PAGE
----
Hepatitis B virus associated DNA polymerase activity, hepatitis b surface antigen (HBsAg), and serum aspartate aminotransferase were followed in 21 patients with chronic active hepatitis while immunosuppressive therapy (prednisone +/- azathioprine) was being withdrawn. In every case, DNA polymerase activity fell within 6-10 wk of decreasing treatment and became undetectable in 8 patients. This was usually accompanied by a fall in HbsAg titer and a transient rise in serum aspartate aminotransferase activity. Four additional patients with previously untreated HbsAg positive chronic active hepatitis were placed on prednisone for 12 wk. There was a rise in DNA polymerase activity and HBsAg titer with a fall in serum aspartate aminotransferase values during treatment. Upon discontinuing therapy, DNa polymerase activity fell dramatically in all 3 patients who completed their course of prednisone and became undetectable in 1. These findings suggest that immunosuppressive therapy has a potentiating effect on hepatitis B viral replication in patients with chronic active hepatitis.

    View details for Web of Science ID A1981MP88900002

    View details for PubMedID 7286593

  • RAPID REDUCTION OF TRANSAMINASE LEVELS IN FULMINANT-HEPATITIS NEW ENGLAND JOURNAL OF MEDICINE SAWHEY, V. K., Knauer, C. M., Gregory, P. B. 1980; 302 (17): 970-970

    View details for Web of Science ID A1980JP22800020

    View details for PubMedID 7360213

  • INTERFERON IN CHRONIC HEPATITIS-B INFECTION LANCET Merigan, T. C., Robinson, W. S., Gregory, P. B. 1980; 1 (8165): 422-423

    View details for Web of Science ID A1980JF46200031

    View details for PubMedID 6101871

  • A SEQUENTIAL CLINICAL-TRIAL FOR TESTING P1=P2 ANNALS OF STATISTICS Siegmund, D., Gregory, P. 1980; 8 (6): 1219-1228
  • ENHANCED BIOAVAILABILITY AND DECREASED CLEARANCE OF ANALGESICS IN PATIENTS WITH CIRRHOSIS GASTROENTEROLOGY NEAL, E. A., MEFFIN, P. J., Gregory, P. B., Blaschke, T. F. 1979; 77 (1): 96-102

    Abstract

    The effect of moderate cirrhosis on the bioavailability and systemic clearance of three model analgesic compounds (pethidine, pentazocine, and salicylamide) with substantial first-pass metabolism was examined in 8 cirrhotic subjects and 4 agematched healthy controls. There was a 46% decrease in the clearance of pentazocine and a 278% increase in bioavailability. The corresponding figures for pethidine were 36% and 81%. The area under the plasma curve after oral salicylamide was increased by 551% in cirrhotic subjects compared with controls. This study demonstrated that drugs with the highest hepatic clearance will have the largest relative increases in bioavailability in cirrhotic patients due to portosystemic shunting. The decrease in clearance and increase in bioavailability will have multiplicative, rather than simply additive, effects on total area under the curve and, if related, pharmacologic response.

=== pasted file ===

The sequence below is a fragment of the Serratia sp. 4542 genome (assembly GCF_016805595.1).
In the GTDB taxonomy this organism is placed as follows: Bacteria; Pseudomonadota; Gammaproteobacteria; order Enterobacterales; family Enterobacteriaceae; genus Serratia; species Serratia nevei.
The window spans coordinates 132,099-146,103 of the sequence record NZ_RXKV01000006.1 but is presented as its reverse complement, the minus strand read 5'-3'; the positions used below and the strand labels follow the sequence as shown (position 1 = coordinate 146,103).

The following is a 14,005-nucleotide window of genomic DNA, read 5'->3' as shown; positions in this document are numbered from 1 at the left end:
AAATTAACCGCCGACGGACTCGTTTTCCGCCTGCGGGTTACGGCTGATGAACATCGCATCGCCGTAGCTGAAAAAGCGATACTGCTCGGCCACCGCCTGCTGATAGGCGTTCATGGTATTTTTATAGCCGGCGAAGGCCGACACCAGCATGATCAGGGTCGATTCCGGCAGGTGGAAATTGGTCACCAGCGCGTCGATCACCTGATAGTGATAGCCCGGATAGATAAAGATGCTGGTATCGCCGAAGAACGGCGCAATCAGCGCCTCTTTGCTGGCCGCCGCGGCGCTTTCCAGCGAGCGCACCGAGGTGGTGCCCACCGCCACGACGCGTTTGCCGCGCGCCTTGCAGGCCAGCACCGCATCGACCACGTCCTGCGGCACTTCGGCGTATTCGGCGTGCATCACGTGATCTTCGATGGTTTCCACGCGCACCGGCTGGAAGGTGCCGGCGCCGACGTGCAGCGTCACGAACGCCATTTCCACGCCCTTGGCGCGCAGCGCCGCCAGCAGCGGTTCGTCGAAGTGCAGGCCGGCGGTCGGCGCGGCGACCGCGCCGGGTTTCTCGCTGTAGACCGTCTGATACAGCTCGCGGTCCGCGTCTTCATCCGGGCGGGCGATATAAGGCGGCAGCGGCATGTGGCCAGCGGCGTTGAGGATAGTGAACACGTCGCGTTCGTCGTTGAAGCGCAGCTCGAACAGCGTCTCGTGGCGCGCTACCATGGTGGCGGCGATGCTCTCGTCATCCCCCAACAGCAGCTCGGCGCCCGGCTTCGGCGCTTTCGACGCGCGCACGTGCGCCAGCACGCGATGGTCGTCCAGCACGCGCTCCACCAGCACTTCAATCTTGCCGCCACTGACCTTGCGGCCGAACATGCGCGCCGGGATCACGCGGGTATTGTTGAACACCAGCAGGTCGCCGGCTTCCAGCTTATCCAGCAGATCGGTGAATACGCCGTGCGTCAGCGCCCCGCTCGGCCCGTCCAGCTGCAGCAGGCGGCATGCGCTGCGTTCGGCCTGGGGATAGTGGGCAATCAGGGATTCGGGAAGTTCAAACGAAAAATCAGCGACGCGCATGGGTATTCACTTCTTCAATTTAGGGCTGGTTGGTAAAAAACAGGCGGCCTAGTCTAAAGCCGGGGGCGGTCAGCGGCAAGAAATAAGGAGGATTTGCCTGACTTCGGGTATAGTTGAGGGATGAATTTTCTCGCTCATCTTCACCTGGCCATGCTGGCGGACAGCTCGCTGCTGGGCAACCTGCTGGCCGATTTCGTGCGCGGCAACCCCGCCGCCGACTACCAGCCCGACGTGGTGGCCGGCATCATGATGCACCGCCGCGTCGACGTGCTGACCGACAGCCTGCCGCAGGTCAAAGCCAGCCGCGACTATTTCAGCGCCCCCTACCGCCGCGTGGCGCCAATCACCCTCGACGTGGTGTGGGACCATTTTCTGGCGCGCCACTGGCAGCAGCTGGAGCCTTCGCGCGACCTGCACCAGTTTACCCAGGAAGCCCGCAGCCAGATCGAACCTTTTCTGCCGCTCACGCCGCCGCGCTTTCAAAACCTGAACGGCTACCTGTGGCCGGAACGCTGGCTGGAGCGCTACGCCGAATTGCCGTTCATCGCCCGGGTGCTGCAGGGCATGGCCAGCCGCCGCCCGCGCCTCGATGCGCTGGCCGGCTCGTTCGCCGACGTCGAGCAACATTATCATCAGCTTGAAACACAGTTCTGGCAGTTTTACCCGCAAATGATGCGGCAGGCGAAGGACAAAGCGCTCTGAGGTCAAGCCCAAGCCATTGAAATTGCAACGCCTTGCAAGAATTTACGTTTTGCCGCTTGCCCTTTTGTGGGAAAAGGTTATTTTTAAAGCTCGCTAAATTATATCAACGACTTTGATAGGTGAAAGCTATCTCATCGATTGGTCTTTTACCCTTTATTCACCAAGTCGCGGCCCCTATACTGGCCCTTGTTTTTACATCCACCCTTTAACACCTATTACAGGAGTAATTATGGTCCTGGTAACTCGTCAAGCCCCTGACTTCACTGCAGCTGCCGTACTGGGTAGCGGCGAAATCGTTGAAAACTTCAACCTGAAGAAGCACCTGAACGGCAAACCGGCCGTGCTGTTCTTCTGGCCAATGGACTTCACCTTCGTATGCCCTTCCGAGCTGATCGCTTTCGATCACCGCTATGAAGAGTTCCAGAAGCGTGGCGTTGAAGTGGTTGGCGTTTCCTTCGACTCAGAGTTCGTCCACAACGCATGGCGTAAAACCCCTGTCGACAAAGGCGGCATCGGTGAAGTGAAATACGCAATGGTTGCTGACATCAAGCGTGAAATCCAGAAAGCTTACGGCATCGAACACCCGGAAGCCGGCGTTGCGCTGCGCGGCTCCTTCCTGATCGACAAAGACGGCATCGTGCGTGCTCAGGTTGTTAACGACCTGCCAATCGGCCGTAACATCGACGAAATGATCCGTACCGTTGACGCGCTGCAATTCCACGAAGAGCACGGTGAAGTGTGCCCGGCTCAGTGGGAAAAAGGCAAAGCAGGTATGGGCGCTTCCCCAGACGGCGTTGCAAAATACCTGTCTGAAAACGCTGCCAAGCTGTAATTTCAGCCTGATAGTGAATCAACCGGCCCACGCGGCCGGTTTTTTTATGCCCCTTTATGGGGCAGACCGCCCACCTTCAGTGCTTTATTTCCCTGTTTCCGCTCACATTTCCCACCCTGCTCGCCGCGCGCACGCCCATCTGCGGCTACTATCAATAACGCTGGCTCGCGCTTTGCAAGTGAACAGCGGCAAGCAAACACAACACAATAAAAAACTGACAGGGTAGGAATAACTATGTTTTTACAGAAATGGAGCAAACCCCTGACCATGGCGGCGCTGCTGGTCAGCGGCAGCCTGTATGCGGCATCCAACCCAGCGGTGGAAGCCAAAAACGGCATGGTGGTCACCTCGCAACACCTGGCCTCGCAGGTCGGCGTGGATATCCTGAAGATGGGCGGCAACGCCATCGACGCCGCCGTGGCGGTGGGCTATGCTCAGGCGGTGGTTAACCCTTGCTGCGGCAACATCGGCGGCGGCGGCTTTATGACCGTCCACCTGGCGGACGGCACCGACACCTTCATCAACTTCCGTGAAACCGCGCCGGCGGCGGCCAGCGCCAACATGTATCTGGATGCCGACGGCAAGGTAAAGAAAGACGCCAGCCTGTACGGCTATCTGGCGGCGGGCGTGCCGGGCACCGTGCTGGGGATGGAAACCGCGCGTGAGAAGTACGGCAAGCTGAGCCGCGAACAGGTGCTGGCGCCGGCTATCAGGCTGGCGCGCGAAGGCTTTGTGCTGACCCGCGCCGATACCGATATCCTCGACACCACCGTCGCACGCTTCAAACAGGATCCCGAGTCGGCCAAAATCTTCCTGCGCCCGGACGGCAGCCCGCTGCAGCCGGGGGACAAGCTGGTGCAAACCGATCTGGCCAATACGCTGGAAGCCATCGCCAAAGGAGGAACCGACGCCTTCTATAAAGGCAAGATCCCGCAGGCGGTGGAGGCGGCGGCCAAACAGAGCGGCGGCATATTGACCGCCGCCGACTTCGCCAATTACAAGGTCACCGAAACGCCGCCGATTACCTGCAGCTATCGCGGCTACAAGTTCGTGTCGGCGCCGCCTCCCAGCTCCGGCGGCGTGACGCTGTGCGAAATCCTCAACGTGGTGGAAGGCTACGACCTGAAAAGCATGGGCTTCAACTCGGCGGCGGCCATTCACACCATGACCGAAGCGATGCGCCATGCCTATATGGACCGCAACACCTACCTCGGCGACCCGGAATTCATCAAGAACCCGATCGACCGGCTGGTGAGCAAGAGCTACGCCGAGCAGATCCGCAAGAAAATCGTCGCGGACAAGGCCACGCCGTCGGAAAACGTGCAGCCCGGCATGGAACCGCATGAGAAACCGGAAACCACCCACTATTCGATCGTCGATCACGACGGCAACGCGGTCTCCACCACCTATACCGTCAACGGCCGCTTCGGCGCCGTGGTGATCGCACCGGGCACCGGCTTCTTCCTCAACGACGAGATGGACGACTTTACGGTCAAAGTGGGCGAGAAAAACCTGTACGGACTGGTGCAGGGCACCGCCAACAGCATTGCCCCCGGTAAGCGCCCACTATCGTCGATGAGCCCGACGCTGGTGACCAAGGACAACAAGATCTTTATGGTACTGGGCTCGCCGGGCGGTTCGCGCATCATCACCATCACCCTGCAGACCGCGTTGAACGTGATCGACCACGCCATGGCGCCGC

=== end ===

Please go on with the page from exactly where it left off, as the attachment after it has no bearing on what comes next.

View details for Web of Science ID A1979GZ61000016

    View details for PubMedID 447033

  • The treatment of ascites. Rational drug therapy Gregory, P. B. 1978; 12 (7): 1-4

    View details for PubMedID 684227

  • EFFECT OF VIDARABINE ON CHRONIC HEPATITIS-B VIRUS-INFECTION JAMA-JOURNAL OF THE AMERICAN MEDICAL ASSOCIATION Pollard, R. B., Smith, J. L., NEAL, E. A., Gregory, P. B., Merigan, T. C., Robinson, W. S. 1978; 239 (16): 1648-1650

    View details for Web of Science ID A1978EV02700017

    View details for PubMedID 633577

  • CORTICOSTEROID TREATMENT OF HEPATITIS (CONT) NEW ENGLAND JOURNAL OF MEDICINE Gregory, P. B. 1976; 295 (23): 1322-1322

    View details for Web of Science ID A1976CM59200020

    View details for PubMedID 790190

  • MISLEADING SGOT (ASPARTATE-AMINOTRANSFERASE) VALUES IN OBSTRUCTIVE-JAUNDICE DUE TO PANCREATIC CARCINOMA AMERICAN JOURNAL OF DIGESTIVE DISEASES Gregory, P. B., Cooney, D. P. 1976; 21 (6): 509-511

    View details for Web of Science ID A1976BY53600014

    View details for PubMedID 961669

  • REFRACTORY CASE OF HEPATIC AMEBIASIS GASTROENTEROLOGY Gregory, P. B. 1976; 70 (4): 585-588

    Abstract

    A 39-year-old man had three separate episodes of hepatic amoebiasis despite one course of emetine and chloroquine, two courses of metronidazole, and one prolonged course of chloroquine. Asymptomatic intestinal amoebiasis was first detected after his third episode of hepatic disease, and his eventual cure followed an intensive regimen designed primarily to treat the intestinal infection. It seems likely that the intestinal amoebiasis had been present undetected since the onset of hepatic disease and had served as the source for reinfection of the liver.

    View details for Web of Science ID A1976BK79000022

    View details for PubMedID 1254142

  • LIVER-FUNCTION IN SURVIVORS OF ATOMIC BOMB RADIATION RESEARCH Gregory, P. B., Amamoto, K., Archer, P. G., Rickert, R. R., Omori, Y., BIZZOZERO, O. J., HAMILTON, H. B., Johnson, K. G. 1975; 63 (3): 578-583

    View details for Web of Science ID A1975AN91100019

    View details for PubMedID 1162040

  • SPLENOMEGALY IN UNCOMPLICATED BILIARY-TRACT AND PANCREATIC DISEASE GASTROENTEROLOGY Gregory, P. B., KLATSKIN, G. 1972; 62 (3): 436-?

    View details for Web of Science ID A1972L949700012

    View details for PubMedID 5011535

  • RENAL TUBERCULOSIS IN JAPANESE JOURNAL OF CHRONIC DISEASES Gregory, P. B., Seki, M., Sawada, H., Johnson, K. G. 1967; 20 (4): 225-?

    View details for Web of Science ID A19679167100004

    View details for PubMedID 6023230

  • ETIOCHOLANOLONE FEVER MEDICINE BONDY, P. K., COHN, G. L., Gregory, P. B. 1965; 44 (3): 249-?

    View details for Web of Science ID A19656523900003

    View details for PubMedID 14315276